About two years ago, a 67-year-old bus driver walked into the sleep clinic at London’s King’s College Hospital. According to his wife, he’d been talking in his sleep for a year. By her account, he broke into chatter most nights, within 10 minutes of falling asleep. He might deliver up to four monologues a night, she said, prattling on for hours at a time.
Even worse, his subconscious mind seemed stuck on his exes: He detailed having sex with previous girlfriends and even recited one former flame’s phone number. Awake, he couldn’t remember these particular digits.
Before visiting the sleep clinic, this saucy sexagenarian had seen a psychiatrist, who found no signs of a behavioral disorder. Still, they tried a mix of meds, including anti-anxiety pills, hypnotics and benzodiazepines. Nothing helped. In fact, his wife said his speech only grew more lewd and deviant — he detailed affairs with friends, even sexual abuse of his children. Everything he said in his sleep, he insisted, was false.
The sleep clinic doctors didn’t find much behavioral basis for his newly acquired sleep-talking habit. He snored here and there. But other than a single sleep-talking episode as a child, he had no history of weird nocturnal behavior. A neurological examination unearthed nothing unusual.
This chatty bus driver did, however, have the sleep-breathing disorder sleep apnea, which could be triggering sleep-talking by disrupting his deep sleep. Quite reasonably, they treated his sleep apnea and diagnosed his sleep-talking as non-REM parasomnia — even though, clinically, this was a clunky fit. That he started rambling so soon after falling asleep, per his wife’s account, was unusual for parasomniacs.
Within a few months, his sleep apnea improved, but his sleep-talking did not.
Finally, the man started to get suspicious; the situation just didn’t make sense. Upon learning that his doctors were not collecting audio or video recordings of his sleep, he took matters into his own hands. Guy Leschziner, one of the sleep doctors who co-authored the case study, explained to Van Winkle's. From these homemade recordings, his doctors were finally able to figure out what was wrong: absolutely nothing.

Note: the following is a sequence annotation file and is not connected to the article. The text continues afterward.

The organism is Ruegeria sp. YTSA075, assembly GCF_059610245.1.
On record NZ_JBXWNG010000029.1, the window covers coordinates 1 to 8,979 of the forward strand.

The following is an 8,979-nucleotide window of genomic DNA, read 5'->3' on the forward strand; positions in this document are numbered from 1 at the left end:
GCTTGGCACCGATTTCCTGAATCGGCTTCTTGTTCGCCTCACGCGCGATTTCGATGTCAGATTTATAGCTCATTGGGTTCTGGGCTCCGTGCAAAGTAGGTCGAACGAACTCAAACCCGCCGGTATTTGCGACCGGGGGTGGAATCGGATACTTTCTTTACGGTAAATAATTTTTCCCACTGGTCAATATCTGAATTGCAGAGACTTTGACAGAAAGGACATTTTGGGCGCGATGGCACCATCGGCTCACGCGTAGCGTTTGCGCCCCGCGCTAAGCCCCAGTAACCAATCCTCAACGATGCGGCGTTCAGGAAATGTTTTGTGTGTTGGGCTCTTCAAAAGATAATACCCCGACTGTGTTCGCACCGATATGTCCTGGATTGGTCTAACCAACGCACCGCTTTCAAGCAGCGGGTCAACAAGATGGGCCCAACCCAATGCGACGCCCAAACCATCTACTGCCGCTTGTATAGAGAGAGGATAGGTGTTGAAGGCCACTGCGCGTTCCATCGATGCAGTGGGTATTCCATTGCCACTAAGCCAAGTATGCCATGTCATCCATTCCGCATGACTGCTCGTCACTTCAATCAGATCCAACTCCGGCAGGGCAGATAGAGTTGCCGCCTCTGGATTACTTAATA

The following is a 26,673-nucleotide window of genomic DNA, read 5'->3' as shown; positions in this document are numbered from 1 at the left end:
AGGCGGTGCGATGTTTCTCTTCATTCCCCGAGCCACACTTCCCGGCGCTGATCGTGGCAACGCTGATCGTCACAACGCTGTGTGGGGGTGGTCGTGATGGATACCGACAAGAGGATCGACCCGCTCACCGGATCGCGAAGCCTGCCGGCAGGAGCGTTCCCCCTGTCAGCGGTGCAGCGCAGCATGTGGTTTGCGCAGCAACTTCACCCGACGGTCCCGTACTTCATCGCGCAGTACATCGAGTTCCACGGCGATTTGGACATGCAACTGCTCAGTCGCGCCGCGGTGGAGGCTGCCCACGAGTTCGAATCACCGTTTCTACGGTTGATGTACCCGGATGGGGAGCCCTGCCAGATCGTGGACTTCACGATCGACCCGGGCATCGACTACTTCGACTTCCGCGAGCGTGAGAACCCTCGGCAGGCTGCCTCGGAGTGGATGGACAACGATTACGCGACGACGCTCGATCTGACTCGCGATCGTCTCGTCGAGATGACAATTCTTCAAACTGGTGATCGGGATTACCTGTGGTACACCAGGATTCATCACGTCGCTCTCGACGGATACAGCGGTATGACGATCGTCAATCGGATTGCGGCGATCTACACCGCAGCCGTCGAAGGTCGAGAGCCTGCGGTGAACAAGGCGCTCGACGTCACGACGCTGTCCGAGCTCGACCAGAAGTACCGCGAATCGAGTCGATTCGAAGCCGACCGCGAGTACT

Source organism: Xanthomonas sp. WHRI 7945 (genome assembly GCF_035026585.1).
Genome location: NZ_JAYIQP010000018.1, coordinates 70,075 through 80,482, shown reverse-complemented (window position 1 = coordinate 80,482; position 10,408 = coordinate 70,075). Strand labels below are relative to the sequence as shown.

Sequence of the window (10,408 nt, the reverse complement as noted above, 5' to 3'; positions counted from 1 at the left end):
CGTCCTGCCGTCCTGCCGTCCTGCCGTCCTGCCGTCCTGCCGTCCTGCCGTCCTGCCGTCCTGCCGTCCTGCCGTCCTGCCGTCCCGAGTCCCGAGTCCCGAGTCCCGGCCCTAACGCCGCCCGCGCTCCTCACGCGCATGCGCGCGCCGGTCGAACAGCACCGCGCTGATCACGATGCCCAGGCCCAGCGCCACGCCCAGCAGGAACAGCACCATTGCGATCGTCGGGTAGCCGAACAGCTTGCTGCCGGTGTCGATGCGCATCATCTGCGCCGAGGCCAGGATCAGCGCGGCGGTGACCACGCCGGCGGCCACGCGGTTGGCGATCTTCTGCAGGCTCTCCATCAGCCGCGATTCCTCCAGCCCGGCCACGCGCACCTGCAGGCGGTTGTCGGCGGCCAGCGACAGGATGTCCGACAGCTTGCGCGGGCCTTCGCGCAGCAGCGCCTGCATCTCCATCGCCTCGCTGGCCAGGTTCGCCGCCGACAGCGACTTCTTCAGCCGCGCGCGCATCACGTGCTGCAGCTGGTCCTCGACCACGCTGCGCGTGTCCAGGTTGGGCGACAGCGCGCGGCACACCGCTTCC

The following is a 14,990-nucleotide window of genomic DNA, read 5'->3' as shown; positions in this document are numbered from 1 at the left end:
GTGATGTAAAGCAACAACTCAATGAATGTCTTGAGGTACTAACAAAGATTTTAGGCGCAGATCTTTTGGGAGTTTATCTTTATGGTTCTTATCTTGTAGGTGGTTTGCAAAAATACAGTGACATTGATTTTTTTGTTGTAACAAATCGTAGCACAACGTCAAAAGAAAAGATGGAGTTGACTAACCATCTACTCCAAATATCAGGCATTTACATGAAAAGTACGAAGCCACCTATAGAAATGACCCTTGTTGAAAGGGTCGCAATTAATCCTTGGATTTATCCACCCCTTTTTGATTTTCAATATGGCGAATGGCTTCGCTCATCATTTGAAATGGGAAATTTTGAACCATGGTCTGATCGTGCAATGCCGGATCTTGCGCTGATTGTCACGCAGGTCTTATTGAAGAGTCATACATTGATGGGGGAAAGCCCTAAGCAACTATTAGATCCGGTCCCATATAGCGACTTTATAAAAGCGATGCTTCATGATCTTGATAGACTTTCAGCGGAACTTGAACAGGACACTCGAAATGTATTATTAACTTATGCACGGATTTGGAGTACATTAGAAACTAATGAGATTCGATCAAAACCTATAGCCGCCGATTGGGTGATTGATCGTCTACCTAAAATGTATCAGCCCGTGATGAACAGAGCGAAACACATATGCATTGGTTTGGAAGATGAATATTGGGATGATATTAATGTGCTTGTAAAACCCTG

His wife had made everything up. Psychologically speaking, she’d been “gas-lighting” her partner. The term, coined in 1969, comes from a 1930s play (and later movie adaptation) in which a man psychologically torments his wife to get her committed to a psych ward. The bus-driver's wife was eventually diagnosed with psychotic illness and morbid jealousy, a real disorder marked by psychotic delusion that a partner’s having an affair.
Gas-lighting is rare, but also possibly underdiagnosed, the case study says. In its 45-year clinical history, the condition makes scant appearances in medical literature. Other documented cases concern people trying to manipulate doctors into diagnosing their spouses with a disease. But that behavior more closely resembles Munchausen by Proxy Syndrome, a mental illness (and form of child abuse) in which parents take extreme measures to fake a child’s illness.
“There’s sort of an intrinsic difference between Munchausen by Proxy and gas-lighting,” Leschziner said. “It’s really about motivation. With Munchausen by proxy, the motivation is getting medical attention. Whereas in gas-lighting, the motivation surrounds abuse.” In this case, the wife avoided engaging with doctors as much as possible. She didn’t want their attention, and mostly likely feared their scrutiny. His doctors speculated that she was probably engineering a divorce.
Leschziner treats about 1,000 patients a year at the U.K.’s largest sleep clinic, and has never seen a similar case. Neither have any of the many people to whom he’s presented it. It’s real, but it’s rare.
On the upside, our long-suffering bus driver got help for his sleep apnea. And, presumably, got rid of a bad penny.